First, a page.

Hebrews 11:16 Parallel Verses [⇓ See commentary ⇓]

Hebrews 11:16, NIV: Instead, they were longing for a better country--a heavenly one. Therefore God is not ashamed to be called their God, for he has prepared a city for them.

Hebrews 11:16, ESV: But as it is, they desire a better country, that is, a heavenly one. Therefore God is not ashamed to be called their God, for he has prepared for them a city.

Hebrews 11:16, KJV: But now they desire a better country, that is, an heavenly: wherefore God is not ashamed to be called their God: for he hath prepared for them a city.

Hebrews 11:16, NASB: But as it is, they desire a better country, that is, a heavenly one. Therefore God is not ashamed to be called their God; for He has prepared a city for them.

Hebrews 11:16, NLT: But they were looking for a better place, a heavenly homeland. That is why God is not ashamed to be called their God, for he has prepared a city for them.

Hebrews 11:16, CSB: But they now desire a better place--a heavenly one. Therefore, God is not ashamed to be called their God, for he has prepared a city for them.

What does Hebrews 11:16 mean? [⇑ See verse text ⇑]

Old Testament figures such as Abraham, Isaac, and Jacob remained faithful to God, even though His promises did not come true in their earthly lifetimes. According to the writer of Hebrews, this is evidence of their understanding that God's plans for us are ultimately eternal, not material (Hebrews 11:10). If these men had merely been looking for some earthly benefit, they could have gone back where they came from. The fact that they did not proves that they saw themselves as citizens of heaven—"strangers and exiles on this earth" (Hebrews 11:13)—and were willing to trust God's ability to bring about His promises out of things unseen (Hebrews 11:1–3).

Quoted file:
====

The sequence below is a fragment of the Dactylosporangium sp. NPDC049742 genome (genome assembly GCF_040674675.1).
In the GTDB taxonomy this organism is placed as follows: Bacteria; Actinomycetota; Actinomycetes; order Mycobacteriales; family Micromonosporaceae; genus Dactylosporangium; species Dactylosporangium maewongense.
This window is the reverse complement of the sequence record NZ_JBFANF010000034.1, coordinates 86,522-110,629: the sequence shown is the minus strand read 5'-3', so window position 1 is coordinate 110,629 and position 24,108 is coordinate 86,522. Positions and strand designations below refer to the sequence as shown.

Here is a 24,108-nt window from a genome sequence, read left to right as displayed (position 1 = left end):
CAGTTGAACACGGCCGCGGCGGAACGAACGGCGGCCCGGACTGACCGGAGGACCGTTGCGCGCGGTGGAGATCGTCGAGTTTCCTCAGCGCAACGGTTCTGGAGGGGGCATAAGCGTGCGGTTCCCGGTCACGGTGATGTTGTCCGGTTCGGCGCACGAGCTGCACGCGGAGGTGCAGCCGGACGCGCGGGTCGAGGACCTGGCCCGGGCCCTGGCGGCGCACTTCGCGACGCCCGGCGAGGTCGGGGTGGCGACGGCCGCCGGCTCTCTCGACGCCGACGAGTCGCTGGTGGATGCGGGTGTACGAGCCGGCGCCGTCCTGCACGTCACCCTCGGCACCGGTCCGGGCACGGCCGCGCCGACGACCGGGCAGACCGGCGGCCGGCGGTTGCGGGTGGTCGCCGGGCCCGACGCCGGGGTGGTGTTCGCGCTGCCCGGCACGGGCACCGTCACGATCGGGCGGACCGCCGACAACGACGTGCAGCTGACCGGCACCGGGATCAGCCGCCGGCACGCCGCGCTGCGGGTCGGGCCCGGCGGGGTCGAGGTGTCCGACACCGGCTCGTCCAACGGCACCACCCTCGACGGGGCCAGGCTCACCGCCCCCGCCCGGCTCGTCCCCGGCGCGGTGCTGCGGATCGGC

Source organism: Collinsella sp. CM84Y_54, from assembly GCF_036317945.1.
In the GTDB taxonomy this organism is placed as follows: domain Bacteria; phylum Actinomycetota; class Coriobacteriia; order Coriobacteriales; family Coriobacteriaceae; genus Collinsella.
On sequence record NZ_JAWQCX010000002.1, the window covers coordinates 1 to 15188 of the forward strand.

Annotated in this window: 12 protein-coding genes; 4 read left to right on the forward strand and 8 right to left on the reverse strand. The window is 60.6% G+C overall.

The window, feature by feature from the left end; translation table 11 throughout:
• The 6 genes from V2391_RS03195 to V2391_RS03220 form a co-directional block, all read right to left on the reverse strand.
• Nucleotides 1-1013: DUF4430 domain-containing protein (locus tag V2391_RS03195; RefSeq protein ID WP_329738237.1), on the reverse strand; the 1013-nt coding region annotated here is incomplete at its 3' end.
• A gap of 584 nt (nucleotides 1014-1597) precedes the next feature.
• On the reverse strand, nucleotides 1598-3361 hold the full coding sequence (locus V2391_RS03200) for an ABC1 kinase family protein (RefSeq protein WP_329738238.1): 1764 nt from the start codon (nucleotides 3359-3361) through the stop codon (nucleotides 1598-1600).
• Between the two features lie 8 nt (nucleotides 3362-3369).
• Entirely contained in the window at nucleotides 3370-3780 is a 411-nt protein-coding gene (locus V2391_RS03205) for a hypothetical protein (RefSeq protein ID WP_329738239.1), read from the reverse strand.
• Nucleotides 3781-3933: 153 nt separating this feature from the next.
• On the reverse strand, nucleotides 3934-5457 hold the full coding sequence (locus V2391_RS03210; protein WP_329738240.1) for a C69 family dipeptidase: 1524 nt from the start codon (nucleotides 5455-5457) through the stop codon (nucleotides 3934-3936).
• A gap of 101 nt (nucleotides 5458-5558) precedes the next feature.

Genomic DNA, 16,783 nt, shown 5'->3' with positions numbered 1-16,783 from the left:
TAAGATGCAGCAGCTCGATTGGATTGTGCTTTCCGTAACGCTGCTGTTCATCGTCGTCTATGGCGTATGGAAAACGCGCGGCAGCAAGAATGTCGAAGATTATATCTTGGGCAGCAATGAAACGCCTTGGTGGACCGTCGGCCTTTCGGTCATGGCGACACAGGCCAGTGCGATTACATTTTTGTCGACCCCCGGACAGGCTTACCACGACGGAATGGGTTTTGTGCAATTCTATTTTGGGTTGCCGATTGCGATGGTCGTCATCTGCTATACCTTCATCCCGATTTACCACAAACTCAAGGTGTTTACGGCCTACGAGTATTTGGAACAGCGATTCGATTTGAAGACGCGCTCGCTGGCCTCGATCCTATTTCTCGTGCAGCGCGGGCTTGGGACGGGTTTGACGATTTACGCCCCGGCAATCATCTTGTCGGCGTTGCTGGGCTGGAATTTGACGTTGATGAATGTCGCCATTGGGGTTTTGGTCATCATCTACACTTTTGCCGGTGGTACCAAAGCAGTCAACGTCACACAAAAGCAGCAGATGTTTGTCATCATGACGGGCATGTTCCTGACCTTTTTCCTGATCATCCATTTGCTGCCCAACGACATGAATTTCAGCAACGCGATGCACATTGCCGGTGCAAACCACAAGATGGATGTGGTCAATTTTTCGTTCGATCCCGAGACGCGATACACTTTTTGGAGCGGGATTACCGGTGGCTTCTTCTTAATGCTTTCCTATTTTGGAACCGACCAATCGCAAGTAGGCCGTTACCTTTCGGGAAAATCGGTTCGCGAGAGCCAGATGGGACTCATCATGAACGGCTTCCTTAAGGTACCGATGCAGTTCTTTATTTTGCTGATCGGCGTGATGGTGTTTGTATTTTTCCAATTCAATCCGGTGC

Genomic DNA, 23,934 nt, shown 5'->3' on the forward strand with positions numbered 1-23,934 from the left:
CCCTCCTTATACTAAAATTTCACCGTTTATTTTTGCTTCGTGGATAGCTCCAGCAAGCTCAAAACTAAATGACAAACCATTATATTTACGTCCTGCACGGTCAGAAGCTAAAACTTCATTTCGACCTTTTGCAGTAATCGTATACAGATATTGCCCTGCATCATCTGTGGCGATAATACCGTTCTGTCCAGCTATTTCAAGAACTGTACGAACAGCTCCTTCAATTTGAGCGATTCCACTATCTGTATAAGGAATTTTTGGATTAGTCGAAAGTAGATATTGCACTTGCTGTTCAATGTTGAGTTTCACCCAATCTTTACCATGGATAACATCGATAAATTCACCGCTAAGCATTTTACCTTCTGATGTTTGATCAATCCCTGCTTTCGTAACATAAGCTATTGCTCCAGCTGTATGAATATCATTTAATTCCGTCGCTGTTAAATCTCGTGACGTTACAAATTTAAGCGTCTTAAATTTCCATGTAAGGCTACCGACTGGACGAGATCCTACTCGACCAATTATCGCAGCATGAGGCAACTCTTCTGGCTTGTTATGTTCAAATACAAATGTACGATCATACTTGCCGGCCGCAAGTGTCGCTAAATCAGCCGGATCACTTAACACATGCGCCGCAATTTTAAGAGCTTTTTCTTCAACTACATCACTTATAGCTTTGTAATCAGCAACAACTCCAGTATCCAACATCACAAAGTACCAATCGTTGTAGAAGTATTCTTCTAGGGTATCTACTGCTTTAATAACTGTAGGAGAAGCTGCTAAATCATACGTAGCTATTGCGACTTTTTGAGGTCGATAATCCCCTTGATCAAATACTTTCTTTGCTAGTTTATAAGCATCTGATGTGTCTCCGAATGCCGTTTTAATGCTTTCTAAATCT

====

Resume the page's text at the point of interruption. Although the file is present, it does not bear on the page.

Earlier verses referred to Abraham looking forward to "a city that has foundations, whose designer and builder is God" (Hebrews 11:10). Old Testament prophets such as Isaiah and Ezekiel recorded visions of a heavenly city. The book of Revelation also mentions the city of New Jerusalem, in particular its amazing foundations (Revelation 21:9–14). This is the real goal, and the real purpose, of the faith held by men like Abraham. They realize that God's promises are not necessarily tied to some physical, earthly benefit. Instead, God is working all things for good from a heavenly, eternal plan (Romans 8:28).

The writer sums up his point using the word "therefore." Mere obedience is not enough; a person must have faith in God in order to please Him. Since these listed figures held that kind of trust in God, God was not ashamed of them. It was their faith, leading to obedience, not the actions themselves, which made them acceptable to God.